United States v. Lira

Summarized by:

  • Court: 9th Circuit Court of Appeals Archives
  • Area(s) of Law: Sentencing
  • Date Filed: 08-02-2013
  • Case #: 11-30324
  • Judge(s)/Court Below: Circuit Judge Christen for the Court; Circuit Judges Tashima and M.D. Smith
  • Full Text Opinion

In accordance with Alleyne v. United States, facts that increase mandatory minimum sentences must be submitted to the jury and established beyond a reasonable doubt; a finding by the preponderance of the evidence by the district court that a firearm had been discharged during and in relation to or in furtherance of a drug trafficking offense is not sufficient, and the sentence must be reexamined.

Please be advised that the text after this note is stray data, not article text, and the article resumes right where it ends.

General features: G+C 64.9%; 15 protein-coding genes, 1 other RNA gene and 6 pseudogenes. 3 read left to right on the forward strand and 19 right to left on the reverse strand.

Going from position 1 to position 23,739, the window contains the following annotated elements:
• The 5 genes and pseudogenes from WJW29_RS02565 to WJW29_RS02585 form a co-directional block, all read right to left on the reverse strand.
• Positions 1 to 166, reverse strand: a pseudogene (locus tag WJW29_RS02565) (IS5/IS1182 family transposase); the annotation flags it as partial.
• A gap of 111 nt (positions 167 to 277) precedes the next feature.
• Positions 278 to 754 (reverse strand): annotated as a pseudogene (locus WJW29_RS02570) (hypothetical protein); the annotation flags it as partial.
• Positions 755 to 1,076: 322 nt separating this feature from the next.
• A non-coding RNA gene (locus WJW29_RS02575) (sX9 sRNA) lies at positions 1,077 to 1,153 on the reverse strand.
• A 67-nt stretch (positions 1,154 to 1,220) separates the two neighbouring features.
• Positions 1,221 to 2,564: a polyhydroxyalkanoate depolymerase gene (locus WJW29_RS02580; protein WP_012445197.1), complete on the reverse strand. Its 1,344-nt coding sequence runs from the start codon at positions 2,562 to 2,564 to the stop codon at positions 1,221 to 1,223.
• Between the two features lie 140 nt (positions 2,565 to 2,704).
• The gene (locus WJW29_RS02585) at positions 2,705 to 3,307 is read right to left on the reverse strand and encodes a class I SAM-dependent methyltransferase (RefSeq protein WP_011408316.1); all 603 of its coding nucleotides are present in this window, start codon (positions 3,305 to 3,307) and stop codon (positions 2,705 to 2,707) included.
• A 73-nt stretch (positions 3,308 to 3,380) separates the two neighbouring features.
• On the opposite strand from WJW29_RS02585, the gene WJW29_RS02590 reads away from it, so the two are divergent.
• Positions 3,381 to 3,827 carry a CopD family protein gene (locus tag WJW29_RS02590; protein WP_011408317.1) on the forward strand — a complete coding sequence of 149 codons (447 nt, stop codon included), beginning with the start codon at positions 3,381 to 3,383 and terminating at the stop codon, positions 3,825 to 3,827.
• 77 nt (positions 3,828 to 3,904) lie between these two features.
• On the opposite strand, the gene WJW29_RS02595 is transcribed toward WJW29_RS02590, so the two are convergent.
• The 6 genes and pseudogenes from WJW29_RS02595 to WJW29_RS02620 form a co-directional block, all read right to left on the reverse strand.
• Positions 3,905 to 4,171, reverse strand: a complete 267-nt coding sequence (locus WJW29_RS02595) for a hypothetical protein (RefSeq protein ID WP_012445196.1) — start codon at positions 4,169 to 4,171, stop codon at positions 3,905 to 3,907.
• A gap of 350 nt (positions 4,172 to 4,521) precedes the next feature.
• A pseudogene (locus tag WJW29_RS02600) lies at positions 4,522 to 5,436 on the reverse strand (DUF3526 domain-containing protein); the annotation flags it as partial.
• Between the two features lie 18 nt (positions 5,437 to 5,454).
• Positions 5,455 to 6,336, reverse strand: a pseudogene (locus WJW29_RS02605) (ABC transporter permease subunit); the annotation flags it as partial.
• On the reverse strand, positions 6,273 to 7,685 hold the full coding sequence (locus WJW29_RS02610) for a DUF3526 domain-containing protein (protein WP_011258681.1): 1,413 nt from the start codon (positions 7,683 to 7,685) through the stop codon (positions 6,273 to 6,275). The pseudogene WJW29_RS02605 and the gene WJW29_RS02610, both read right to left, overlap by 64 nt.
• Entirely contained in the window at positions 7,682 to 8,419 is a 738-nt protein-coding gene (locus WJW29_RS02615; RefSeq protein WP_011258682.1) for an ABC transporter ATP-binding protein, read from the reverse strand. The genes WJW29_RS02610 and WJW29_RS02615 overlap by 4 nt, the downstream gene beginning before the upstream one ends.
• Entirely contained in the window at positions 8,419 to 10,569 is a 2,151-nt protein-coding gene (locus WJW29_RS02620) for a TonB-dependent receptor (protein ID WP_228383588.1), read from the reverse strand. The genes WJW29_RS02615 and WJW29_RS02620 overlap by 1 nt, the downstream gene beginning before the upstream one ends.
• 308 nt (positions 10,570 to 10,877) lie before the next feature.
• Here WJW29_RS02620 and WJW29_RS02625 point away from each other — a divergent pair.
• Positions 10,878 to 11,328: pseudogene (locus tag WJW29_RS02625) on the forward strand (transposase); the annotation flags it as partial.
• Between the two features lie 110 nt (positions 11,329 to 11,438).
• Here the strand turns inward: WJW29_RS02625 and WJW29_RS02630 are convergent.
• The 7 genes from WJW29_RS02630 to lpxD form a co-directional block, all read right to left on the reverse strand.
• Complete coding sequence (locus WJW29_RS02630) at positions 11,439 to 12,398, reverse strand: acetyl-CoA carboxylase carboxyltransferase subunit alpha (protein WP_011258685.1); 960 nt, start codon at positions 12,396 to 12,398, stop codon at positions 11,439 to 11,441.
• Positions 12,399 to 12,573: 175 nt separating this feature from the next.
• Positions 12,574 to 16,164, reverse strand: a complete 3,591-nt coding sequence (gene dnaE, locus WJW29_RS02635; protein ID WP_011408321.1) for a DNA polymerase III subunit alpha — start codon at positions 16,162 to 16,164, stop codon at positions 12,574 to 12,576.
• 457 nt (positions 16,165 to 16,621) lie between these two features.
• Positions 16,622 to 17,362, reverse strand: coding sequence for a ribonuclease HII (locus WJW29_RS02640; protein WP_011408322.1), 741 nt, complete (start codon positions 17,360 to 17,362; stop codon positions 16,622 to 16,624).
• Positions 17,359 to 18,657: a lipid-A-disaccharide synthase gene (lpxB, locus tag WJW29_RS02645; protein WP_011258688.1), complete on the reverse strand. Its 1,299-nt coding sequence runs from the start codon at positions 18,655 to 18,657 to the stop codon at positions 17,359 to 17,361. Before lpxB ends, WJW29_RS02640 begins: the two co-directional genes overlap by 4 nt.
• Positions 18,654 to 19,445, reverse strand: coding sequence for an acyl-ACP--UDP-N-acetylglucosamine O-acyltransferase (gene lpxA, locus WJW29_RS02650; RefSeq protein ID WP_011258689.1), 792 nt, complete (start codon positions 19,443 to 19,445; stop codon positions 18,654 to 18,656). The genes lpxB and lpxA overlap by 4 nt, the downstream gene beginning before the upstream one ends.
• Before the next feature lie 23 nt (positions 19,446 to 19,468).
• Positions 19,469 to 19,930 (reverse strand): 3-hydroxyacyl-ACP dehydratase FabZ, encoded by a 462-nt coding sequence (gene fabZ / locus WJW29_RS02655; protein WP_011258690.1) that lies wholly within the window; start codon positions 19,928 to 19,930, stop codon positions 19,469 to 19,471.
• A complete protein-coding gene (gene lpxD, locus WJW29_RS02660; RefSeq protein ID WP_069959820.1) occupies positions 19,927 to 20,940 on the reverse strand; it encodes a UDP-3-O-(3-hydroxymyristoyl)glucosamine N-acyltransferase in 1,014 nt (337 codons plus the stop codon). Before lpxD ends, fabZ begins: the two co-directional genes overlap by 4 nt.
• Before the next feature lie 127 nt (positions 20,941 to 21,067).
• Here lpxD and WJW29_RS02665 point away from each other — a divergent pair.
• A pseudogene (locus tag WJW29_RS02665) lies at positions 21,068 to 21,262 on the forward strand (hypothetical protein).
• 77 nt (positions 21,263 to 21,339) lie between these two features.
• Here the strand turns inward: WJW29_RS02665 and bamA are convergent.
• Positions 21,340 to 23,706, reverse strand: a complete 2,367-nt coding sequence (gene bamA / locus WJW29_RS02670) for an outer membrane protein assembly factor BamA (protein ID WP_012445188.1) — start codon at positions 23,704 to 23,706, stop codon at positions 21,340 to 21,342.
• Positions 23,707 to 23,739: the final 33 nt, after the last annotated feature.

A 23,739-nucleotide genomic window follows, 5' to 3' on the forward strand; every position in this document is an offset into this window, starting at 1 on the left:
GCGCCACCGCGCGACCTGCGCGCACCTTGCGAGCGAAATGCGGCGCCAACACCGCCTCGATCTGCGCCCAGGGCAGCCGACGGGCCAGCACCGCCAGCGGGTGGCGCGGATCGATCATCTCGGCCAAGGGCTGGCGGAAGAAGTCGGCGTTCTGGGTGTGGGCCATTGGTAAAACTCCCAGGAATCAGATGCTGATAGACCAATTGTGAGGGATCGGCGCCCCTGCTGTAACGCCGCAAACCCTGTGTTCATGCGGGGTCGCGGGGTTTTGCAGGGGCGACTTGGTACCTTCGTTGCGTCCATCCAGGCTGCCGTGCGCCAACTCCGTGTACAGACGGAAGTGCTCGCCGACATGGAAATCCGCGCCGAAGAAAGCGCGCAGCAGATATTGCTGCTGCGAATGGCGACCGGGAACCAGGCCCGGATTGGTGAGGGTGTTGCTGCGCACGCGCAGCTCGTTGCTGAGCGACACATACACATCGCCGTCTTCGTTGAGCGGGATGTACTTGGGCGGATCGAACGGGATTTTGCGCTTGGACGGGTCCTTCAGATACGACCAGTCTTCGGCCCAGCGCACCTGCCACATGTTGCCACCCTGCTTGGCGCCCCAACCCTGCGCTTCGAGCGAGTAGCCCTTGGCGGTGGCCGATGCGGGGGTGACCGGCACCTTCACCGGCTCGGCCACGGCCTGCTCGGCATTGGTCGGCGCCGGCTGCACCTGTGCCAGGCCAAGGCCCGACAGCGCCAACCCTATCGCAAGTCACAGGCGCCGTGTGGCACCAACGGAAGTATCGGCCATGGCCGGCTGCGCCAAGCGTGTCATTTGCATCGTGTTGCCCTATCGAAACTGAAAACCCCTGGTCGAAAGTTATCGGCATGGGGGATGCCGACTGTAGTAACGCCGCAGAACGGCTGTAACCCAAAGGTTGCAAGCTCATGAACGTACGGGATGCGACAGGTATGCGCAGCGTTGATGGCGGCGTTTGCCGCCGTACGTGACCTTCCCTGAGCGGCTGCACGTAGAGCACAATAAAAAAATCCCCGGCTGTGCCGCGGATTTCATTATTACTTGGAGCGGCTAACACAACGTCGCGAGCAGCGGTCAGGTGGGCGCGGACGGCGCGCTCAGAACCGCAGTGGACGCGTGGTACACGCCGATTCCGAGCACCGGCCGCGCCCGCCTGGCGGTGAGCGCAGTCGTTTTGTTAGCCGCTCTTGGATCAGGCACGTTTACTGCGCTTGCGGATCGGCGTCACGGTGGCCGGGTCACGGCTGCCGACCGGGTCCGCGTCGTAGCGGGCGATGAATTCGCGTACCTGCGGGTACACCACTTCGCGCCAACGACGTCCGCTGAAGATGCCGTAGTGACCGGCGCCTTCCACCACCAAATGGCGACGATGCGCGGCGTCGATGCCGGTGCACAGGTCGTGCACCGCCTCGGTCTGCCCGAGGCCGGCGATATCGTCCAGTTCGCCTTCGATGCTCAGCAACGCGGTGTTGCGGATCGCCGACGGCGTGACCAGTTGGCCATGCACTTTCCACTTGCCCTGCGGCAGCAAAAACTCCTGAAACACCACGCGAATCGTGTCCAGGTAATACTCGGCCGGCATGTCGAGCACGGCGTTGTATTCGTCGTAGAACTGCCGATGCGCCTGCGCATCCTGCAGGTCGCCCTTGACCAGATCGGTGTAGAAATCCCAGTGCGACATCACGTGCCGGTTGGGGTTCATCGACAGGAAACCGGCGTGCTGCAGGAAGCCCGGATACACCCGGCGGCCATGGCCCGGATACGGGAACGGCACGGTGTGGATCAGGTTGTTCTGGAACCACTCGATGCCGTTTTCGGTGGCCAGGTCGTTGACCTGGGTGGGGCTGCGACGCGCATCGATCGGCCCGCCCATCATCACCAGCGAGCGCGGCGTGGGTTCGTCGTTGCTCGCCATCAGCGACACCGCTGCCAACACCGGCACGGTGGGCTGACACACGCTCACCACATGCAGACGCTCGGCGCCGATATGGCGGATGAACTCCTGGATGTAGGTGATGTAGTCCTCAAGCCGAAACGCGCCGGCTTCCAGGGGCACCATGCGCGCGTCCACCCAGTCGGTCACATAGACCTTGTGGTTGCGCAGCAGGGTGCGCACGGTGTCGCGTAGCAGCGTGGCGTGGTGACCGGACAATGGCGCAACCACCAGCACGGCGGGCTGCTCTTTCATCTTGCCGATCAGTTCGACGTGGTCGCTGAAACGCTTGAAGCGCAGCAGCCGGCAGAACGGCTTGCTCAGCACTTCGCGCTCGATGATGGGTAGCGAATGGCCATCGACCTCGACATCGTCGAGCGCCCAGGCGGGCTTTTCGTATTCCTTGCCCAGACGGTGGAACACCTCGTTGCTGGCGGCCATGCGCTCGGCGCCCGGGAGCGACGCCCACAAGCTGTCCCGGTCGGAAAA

Joseph Lira was convicted on multiple counts related to methamphetamine distribution and firearm possession. The jury found him guilty on Count IV, use of a firearm in furtherance of drug trafficking. Under 18 U.S.C. § 924(c)(1)(A)(iii), the mandatory minimum sentence of five years increases to ten years if the firearm was discharged. In accordance with Harris v. United States, whether a firearm was discharged may be found by a judge by a preponderance of the evidence. Following the jury’s verdict in Lira’s case, the judge found by a preponderance of the evidence that the firearm had been discharged “during and in relation to or in furtherance” of a drug trafficking offense. Lira was therefore sentenced to an additional 120 months. In between Lira’s conviction and the subsequent appeal, the United States Supreme Court handed down its opinion in Alleyne v. United States, which overruled Harris and held that “facts that increase mandatory minimum sentences must be submitted to the jury” and established “beyond a reasonable doubt.” Accordingly, the Ninth Circuit held Count IV of Lira’s conviction must be vacated. Because the sentencing package then became “unbundled,” the district court must reexamine the entire sentence. VACATED and REMANDED.

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